In this age of social media and increasing incivility, lawyers often get requests to consider taking defamation/ slander/libel cases. While the circumstances which give rise to these requests are distressing to the people experiencing them, successful cases of this nature are rare because of limitations imposed by the Constitutional First Amendment right of free speech, and other privileges or immunities. Defamation and slander are synonymous, and libel simply means to publish a defamatory statement in writing. “To establish defamation, there must be evidence that a defendant failed to exercise reasonable care in publishing, without a valid privilege, a false and defamatory statement of fact about the plaintiff to a third party.”
So, in order to bring a lawsuit against someone for defamation, you need to prove what they said is false and that they said or wrote it to someone other than the person it is about. You also need to prove that it is defamatory, that is “language must tend to lower the plaintiff in the esteem of any substantial and respectable group, even though it may be quite a small minority.”
Perhaps the most important privilege is that established by the United States Supreme Court in New York Times Company v. Sullivan (1964), which held that, because of the free speech protections in the Constitution, special rules apply to statements about public figures. If the allegedly defamatory statement was about a public figure concerning a matter of public interest, there could be no recovery unless the plaintiff could prove the statement was made with a deliberate indifference to or disregard of whether the statement was true or false.
One of the cases which the Supreme Court relied on was Chagnon v. Union Leader Corp. (1961), which had been tried and argued by my father and his then senior partner, the great New Hampshire trial lawyer Stanley Brown.
According to my father, the Chagnon case was the beginning of the late William Loeb’s (publisher of the New Hampshire Union Leader) dislike of him. Mr. Chagnon owned a nursery that was given a contract by the city of Manchester to supply trees for the landscaping. The Union Leader ran an article stating that the trees were inferior to those required by the contract. This article might not seem very sensational; however, it went to the heart of Mr. Cha- gnon’s business, and he sued, claiming that it was false. A jury agreed, and awarded him $99,000, a very large sum at that time.
The case was appealed to the New Hampshire Supreme Court, and the Court found that the state- ments were untrue, and were not justified, because they were made with a reckless disregard of the truth. It introduced the term “actual malice,” which the United States Supreme Court adopted inSullivan and has been the foundation of defamation/libel law ever since. The unfortunate flip side to that protection is that false and defamatory claims are frequently made about public officials, and they have little or no recourse through a libel or defamation lawsuit. It has been argued that this is not unfair because famous people have greater access to the media and can rebut lies more easily than a private citizen could.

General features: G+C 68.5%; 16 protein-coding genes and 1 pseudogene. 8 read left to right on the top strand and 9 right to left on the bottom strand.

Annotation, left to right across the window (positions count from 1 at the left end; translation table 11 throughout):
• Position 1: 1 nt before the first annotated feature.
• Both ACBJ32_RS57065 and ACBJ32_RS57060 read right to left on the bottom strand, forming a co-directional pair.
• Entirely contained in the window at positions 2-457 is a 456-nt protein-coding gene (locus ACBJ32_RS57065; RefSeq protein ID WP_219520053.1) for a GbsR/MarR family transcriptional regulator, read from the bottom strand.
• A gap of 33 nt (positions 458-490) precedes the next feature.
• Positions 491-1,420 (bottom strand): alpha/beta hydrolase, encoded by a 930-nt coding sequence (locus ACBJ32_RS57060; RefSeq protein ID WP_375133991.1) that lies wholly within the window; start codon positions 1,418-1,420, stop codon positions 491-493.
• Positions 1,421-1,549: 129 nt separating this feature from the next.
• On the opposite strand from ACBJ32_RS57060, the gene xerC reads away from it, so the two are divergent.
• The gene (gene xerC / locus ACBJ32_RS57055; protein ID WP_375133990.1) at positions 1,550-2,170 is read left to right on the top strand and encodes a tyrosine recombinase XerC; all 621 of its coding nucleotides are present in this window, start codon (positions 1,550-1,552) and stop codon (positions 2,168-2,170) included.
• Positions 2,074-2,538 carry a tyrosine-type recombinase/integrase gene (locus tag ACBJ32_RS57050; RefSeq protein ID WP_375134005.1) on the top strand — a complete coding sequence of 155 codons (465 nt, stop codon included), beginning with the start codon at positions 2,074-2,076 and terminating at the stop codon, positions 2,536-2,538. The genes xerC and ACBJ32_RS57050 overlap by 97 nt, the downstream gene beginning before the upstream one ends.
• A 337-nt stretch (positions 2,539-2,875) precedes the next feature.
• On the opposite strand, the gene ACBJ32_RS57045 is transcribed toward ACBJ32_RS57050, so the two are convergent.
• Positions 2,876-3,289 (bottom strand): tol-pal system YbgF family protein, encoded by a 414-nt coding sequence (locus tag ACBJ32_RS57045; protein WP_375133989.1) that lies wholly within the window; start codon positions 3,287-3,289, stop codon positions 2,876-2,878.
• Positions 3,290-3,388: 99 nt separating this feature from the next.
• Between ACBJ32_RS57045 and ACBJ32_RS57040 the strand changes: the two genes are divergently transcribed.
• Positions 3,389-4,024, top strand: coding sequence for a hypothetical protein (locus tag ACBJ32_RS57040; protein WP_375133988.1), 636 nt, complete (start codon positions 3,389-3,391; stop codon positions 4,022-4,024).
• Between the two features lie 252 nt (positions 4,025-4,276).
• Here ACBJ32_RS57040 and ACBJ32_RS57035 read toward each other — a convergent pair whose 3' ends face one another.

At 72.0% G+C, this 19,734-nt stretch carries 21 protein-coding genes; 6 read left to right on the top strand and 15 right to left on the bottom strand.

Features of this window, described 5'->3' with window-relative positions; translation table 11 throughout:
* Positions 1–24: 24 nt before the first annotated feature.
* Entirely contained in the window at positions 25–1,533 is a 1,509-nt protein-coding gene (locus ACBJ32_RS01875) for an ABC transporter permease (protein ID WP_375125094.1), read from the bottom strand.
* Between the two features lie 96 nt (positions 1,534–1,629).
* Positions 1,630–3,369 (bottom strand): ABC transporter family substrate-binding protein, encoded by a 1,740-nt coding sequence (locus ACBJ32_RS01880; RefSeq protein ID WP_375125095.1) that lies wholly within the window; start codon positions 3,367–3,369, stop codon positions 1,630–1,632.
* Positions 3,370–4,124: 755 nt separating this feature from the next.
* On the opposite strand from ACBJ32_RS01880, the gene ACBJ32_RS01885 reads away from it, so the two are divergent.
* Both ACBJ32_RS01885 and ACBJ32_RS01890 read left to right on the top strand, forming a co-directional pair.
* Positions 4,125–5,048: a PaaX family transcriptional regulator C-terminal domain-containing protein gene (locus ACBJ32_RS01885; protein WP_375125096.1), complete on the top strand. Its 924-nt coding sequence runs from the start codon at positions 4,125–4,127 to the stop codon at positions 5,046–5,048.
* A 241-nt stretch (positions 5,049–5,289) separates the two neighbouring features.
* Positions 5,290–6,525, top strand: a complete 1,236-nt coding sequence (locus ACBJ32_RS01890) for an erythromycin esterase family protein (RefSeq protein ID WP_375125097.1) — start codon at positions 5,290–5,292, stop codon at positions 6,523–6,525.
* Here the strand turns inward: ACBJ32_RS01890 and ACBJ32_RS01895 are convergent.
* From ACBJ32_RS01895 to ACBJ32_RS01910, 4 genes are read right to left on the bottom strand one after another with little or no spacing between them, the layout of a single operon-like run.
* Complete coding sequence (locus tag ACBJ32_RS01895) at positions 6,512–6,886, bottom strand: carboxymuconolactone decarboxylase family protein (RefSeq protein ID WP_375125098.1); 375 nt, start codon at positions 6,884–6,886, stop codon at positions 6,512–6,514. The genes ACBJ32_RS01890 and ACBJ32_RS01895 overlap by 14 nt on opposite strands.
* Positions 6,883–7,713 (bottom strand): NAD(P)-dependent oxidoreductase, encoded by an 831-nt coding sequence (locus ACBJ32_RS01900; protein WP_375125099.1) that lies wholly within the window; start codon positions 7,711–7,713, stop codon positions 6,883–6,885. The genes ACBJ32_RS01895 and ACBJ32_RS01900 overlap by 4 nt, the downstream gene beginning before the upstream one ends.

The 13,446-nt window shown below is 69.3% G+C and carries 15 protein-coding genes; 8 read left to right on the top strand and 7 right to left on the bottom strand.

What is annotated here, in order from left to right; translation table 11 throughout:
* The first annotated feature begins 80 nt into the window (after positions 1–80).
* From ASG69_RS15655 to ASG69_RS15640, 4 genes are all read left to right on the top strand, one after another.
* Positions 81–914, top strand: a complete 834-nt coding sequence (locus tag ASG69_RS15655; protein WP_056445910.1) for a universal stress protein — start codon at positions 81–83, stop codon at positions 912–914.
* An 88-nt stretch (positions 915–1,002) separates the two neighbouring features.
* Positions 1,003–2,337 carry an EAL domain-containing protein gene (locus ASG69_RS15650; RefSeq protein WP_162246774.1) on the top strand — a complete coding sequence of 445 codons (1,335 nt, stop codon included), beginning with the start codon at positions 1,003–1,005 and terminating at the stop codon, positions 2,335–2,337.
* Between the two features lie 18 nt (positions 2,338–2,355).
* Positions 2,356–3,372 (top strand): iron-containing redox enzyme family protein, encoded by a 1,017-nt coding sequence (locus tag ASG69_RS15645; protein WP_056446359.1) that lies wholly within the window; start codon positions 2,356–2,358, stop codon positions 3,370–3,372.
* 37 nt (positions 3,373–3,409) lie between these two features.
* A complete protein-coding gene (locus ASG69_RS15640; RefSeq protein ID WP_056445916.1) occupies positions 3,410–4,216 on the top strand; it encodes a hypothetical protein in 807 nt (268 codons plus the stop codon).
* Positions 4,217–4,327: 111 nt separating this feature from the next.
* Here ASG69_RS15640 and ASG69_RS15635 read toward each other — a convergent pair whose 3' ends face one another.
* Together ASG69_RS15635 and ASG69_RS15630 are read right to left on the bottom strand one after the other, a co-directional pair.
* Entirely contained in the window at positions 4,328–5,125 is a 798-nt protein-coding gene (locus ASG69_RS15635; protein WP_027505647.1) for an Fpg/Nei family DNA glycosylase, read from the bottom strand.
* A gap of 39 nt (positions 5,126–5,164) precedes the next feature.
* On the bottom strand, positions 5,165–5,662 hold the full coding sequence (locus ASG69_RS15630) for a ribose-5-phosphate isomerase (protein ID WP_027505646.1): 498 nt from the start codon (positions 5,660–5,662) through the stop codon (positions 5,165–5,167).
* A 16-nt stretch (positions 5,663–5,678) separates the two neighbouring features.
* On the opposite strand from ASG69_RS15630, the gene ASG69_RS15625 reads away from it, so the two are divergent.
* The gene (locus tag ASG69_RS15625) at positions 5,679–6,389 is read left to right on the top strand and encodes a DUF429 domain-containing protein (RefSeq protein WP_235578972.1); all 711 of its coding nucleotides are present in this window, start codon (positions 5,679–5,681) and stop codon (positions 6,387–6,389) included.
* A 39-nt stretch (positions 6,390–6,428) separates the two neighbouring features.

Another important privilege which protects even ordinary citizens against libel or defamation judgments is for statements made in legal or public proceedings. The “fair report” privilege protects media outlets from liability for reporting on statements made in public meetings that turn out to be untrue.
The most important immunity for most of us is section 230(c) of the Communications Decency Act (CDA). That says, “No provider or user of an interactive computer service shall be treated as the publisher or speaker of any information provided by another information content provider.” That prevents social media companies such as Facebook from being sued because of defamatory statements posted by its users, and it also protects users who retweet or repost such comments. While the original poster can be sued, a lawsuit against only that person is rarely financially feasible.
Understandably, there has been discussion about repealing this law. The recent New Hampshire Supreme Court case, Banaian v. Bascom (May 2022) illustrates how much damage can result from the current law. A middle school teacher was the victim of a hack of the school’s website when the hacker, a high school student, changed her webpage to a sexually suggestive one.
Another student took a picture of the altered website and tweeted that image over Twitter. Several more people retweeted this. As a result, the teacher was subject to “school-wide ridicule,” was unable to work for approximately six months, and suffered financial and reputational harm. However, when she tried to sue those retweeters, the Supreme Court agreed with the trial court that the retweeters had immunity. This case illustrates the modern landscape of defamation and libel law.